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VIDEO: Hawaii Department of Health Director Libby Char optimistic about COVID-19 vaccine roll out

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JAMM AQUINO / SEPT. 25
                                Libby Char, director of the Hawaii Department of Health, poses for a portrait. Char joins us today for a livestream video at 10:30 a.m. to take your questions during Spotlight Hawaii.
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JAMM AQUINO / SEPT. 25

Libby Char, director of the Hawaii Department of Health, poses for a portrait. Char joins us today for a livestream video at 10:30 a.m. to take your questions during Spotlight Hawaii.

JAMM AQUINO / SEPT. 25
                                Libby Char, director of the Hawaii Department of Health, poses for a portrait. Char joins us today for a livestream video at 10:30 a.m. to take your questions during Spotlight Hawaii.

Hawaii Department of Health Director Dr. Libby Char said she is optimistic about the roll out of the COVID-19 vaccine in Hawaii, which she said could begin to be administered by the end of this month. The vaccine will go first to frontline healthcare workers, and then to the elderly.

“Vaccination is our number one priority right now in the department. That’s going to make a huge difference in the course of this pandemic,” Char said this morning on Spotlight Hawaii.

“We’re hoping that by mid-2021 we get the entire community vaccinated, whoever wants to get vaccinated.”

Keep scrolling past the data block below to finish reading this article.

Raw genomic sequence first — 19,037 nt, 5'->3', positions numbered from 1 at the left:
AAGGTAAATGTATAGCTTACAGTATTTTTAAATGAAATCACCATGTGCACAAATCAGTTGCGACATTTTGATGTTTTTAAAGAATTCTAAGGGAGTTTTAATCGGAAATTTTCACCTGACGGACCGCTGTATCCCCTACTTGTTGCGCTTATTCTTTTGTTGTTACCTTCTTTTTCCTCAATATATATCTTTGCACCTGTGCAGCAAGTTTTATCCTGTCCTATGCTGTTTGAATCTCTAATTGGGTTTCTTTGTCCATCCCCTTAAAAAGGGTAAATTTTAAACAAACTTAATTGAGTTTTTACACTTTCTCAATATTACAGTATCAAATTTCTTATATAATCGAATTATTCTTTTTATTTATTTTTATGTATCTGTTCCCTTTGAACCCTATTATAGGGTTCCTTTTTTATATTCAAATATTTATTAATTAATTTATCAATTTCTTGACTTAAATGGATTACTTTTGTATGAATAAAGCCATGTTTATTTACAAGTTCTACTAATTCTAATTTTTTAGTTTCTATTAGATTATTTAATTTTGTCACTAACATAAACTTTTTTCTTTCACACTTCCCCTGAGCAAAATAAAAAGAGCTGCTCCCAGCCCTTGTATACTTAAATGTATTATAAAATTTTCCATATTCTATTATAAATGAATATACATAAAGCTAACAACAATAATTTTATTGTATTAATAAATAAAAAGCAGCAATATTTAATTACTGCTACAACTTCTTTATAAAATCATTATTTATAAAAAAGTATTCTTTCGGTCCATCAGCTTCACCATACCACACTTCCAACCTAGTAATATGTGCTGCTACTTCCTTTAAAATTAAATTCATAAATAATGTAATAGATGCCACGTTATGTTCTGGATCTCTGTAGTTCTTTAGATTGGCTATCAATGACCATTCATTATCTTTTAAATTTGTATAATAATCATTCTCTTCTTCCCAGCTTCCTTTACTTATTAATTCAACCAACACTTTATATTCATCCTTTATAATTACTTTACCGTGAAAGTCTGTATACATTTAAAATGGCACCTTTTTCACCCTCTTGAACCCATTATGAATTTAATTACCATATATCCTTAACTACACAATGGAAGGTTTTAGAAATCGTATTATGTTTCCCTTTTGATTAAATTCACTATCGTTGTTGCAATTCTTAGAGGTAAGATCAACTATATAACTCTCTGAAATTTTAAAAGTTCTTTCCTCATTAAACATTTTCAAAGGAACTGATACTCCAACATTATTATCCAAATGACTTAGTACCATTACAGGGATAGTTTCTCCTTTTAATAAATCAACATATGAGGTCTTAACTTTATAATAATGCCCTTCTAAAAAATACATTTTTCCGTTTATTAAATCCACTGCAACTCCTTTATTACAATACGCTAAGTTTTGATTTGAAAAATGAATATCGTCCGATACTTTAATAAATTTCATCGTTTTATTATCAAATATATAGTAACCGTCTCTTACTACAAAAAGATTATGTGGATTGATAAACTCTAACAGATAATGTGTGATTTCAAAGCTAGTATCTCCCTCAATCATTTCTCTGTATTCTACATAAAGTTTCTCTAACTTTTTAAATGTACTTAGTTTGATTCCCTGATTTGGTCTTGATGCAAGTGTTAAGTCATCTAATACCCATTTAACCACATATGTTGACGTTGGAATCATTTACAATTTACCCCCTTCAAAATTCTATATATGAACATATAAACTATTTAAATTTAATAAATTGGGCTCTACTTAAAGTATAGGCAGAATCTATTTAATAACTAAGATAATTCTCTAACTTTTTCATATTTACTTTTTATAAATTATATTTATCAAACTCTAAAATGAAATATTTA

To be effective and reach so-called “herd immunity” Char said at least 70% of the state will need to be vaccinated, with two shots spaced several weeks apart. Because the vaccine requires refrigeration at -70 degrees, the logistics of getting the vaccine out to the entire state are more challenging than a typical vaccine, like a flu shot. Char said the vaccine can be kept at the proper temperature in specialized shipping containers and dry ice for weeks at a time, so with proper planning rural parts of the state should be able to have access as well.

“We definitely have plans laid out to get the vaccine to the neighbor islands, to far reaches of the entire state to make sure that we have accessibility for everybody. And that’s a key part of the planning, because we want everybody to have access to these vaccines,” she said.

As immunity grows, Char said she is optimistic about allowing children to go back to school for in-person learning in the fall. But even with the vaccine, she expects mask wearing, social distancing and limits on gatherings to be part of life through much of next year.

“Everybody is so tired of hearing about masks and distancing and what not, but it works. We know it works. We have data showing that it works,” she said.

Char said that the state conducts a weekly survey to measure mask wearing, by visiting a highly trafficked areas where people are expected to be masked, for example shopping centers throughout the state. They typically county about 3,000 people in each survey and she said that mask wearing compliance has consistently been improving, and she encouraged the community to continue to stay vigilant.

“If we all do our part, we can get through this. We have the vaccine right around the corner.”

Watch the livestream video above.


Spotlight Hawaii, which shines a light on issues affecting Hawaii, airs live 10:30 a.m. every Monday, Wednesday and Friday on the Honolulu Star-Advertiser’s Facebook page. Join Ryan Kalei Tsuji and Yunji de Nies this month for a conversation with guests. Click here to watch previous conversations.


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